The president of the Staten Island Yankees, Will Smith, declined to comment.

Staten Island politicians and business groups say they’re focused on supporting the club, but all agree that NYCEDC needs to begin exploring options to bring other sporting or entertainment events to the stadium.

Last year, NYCEDC sought out a professional events operator for the ballpark.  A spokesperson confirmed that companies have responded, but added that “we’re still in the due diligence phase.”

Oddo has pushed the city on letting Rugby United New York, which has a February through May season at MCU Park in Coney Island, use and invest in the Staten Island ballpark.

“We were involved from the outset in pushing the city to entertain and listen to the folks from the world of rugby who want to make that their home stadium, which obviously hit a wall when COVID started,” said Oddo. “There is a way to continue to have the Staten Island Yankees to play a full season and open up that facility to lots of other things.”

Staten Island Borough President James Oddo Credit: Marc A. Hermann/MTA New York City Transit

Richmond County Ballpark was built with city funds in 2001 for $29 million. A lease agreement between the Yankees and NYCEDC, obtained by THE CITY via a Freedom of Information Law request, shows that the team has been using the space for free the past few years since it hasn’t sold enough tickets to trigger a rental payment.

“Nostalgic Partners and EDC are aligned and advocating for the long-term success of the ballclub,” said Williams.

Rep. Max Rose (D-Staten Island/Brooklyn) and Oddo have mounted a campaign to save the team from being potentially cut out of MLB’s minor league system. 

“This team means so much to our borough. Not only does it offer jobs and a big economic boost, it provides civic pride and family fun,” the two wrote to New York Yankees owner Hal Steinbrenner in May.

Lighthouse Point Blinks

Staten Island’s two highest-profile residential developments have also been mired in delays. A spokesperson for Lighthouse Point’s developer, Triangle Equities, didn’t provide a timeline for its second phase, which promised to restore four historic buildings, create a 15,000-square-foot event space and build a Westin hotel.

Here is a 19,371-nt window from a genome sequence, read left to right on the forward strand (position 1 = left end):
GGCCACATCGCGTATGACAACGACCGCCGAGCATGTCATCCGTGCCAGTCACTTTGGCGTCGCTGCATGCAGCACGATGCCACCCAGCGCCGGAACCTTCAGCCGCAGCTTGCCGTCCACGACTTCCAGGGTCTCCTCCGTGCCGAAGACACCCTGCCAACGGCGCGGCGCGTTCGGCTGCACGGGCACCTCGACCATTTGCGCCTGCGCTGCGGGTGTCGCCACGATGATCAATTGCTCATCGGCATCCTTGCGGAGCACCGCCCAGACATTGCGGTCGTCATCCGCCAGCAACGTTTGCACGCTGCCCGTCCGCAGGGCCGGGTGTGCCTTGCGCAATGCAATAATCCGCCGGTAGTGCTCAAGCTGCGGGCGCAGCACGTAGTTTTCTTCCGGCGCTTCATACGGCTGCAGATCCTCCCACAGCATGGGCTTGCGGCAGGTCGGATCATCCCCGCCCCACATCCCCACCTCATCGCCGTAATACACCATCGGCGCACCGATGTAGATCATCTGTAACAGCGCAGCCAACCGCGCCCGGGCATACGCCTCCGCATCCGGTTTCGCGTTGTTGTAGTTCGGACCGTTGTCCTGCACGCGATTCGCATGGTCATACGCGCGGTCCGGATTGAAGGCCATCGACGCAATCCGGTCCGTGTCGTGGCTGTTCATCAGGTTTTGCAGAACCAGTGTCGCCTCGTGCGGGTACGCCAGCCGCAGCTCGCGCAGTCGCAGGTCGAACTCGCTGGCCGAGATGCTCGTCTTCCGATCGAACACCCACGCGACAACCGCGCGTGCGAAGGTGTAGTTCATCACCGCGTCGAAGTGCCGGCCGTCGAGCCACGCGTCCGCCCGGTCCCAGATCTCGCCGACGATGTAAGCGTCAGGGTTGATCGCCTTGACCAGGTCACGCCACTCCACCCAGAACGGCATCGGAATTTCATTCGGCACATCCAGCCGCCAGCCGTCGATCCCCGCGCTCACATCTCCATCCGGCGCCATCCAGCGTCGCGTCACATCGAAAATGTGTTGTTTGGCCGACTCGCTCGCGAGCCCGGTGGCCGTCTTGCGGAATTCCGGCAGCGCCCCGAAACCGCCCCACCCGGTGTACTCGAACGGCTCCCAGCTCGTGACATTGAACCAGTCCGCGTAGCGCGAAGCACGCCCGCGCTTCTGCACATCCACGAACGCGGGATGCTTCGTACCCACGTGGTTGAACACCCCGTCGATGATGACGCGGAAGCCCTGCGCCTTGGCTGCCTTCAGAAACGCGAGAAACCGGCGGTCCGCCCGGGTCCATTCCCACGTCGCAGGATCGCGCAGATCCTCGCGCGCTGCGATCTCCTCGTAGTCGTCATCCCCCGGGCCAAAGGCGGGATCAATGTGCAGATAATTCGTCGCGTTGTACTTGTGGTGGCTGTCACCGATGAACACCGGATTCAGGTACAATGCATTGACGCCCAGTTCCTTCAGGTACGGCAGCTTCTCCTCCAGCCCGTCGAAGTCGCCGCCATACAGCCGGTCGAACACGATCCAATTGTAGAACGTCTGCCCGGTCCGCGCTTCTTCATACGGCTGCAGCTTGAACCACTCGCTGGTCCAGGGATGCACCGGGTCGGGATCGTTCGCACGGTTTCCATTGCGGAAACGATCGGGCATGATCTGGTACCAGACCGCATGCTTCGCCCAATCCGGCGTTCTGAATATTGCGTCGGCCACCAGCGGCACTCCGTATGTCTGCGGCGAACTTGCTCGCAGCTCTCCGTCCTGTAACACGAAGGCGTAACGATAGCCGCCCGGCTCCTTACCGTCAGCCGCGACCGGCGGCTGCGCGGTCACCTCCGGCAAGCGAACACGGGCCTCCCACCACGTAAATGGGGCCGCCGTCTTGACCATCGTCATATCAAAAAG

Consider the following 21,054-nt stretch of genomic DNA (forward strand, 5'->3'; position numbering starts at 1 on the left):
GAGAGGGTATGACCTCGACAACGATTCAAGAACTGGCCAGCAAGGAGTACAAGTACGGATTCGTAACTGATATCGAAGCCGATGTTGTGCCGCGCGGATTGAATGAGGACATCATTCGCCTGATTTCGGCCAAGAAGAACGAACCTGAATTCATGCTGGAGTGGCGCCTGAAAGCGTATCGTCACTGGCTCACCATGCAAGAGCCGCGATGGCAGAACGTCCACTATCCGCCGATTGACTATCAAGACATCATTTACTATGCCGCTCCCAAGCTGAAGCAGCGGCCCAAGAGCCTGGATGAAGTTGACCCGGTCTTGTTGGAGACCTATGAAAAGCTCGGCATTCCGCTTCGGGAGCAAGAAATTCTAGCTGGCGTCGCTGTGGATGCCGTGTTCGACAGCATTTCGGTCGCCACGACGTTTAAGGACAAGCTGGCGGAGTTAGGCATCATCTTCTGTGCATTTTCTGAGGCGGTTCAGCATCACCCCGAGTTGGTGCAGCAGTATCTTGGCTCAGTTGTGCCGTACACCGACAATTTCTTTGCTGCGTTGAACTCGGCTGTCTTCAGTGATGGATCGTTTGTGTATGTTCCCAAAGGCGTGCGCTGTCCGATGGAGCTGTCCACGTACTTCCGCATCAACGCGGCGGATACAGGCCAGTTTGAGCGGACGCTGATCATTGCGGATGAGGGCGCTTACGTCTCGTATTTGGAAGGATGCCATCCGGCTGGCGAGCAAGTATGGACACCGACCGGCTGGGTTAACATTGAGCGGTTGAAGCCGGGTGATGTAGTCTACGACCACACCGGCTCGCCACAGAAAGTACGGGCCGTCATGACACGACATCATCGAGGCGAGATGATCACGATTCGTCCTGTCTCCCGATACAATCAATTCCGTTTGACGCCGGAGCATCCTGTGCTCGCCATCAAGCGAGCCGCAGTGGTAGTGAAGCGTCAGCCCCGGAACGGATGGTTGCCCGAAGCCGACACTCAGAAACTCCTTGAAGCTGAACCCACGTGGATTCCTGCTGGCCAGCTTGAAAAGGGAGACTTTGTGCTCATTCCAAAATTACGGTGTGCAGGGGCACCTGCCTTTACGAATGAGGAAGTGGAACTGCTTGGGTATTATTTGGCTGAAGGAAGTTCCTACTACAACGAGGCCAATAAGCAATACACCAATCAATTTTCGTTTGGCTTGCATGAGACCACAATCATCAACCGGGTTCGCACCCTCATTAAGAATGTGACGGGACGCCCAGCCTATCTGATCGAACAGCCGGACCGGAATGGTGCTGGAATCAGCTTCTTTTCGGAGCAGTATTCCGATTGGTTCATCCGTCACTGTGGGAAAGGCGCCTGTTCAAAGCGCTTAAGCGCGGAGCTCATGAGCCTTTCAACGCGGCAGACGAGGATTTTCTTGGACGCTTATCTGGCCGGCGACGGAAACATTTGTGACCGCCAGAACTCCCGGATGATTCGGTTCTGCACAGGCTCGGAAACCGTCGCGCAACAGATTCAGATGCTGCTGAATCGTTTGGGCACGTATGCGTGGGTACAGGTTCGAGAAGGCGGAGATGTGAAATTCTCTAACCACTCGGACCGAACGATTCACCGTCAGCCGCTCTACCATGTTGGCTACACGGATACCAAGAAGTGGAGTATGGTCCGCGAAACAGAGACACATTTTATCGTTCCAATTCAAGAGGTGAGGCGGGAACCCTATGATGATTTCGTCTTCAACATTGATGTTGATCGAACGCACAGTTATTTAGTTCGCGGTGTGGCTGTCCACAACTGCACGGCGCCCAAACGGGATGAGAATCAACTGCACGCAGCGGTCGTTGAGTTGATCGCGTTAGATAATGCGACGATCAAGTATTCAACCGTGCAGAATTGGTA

In Stapleton, Ironstate Development has yet to start construction on the second phase of development for its luxury Urby apartments, which was slated to bring 325 additional units to the site in 2018.

Meanwhile, NYCEDC pledged that $120 million in public investments would be constructed near Urby, including a BBQ area, a playground, sports courts and an esplanade extension.

A spokesperson for NYCEDC didn’t provide a timeline for when these amenities would come online, and said design and construction are on hold while the city battles COVID-19.

“The pandemic has put everything on pause,” said City Councilmember Debi Rose (D-Staten Island). “I fully expect our waterfront recreation space to resume as soon as it’s safe to do so.”

Ready to Start Over

While elected officials wait, some Staten Islanders are ready to move on.

Leticia Remauro, acting executive director of the Staten Island Downtown Alliance, said the group has pushed NYCEDC to cut bait and solicit new proposals for the New York Wheel.

“It would be wise for them at this point to see what could happen there and honestly they should’ve done that a few years ago,” said Remauro.

Some would like to see plans for the New York Wheel to give way to an indoor public pool.

A documentary produced by Staten Island Urban Center has called for locals to give up on the expensive developments and take part in brainstorming new proposals for the North Shore waterfront.

On June 30, community leaders and residents gathered on Zoom to talk about just that. Some kicked around ideas that included pushing for a long-promised indoor pool to be placed at the wheel site.

“We just want to make sure that our waterfront isn’t this barren, empty lot of projects that went nowhere,” said Vilar.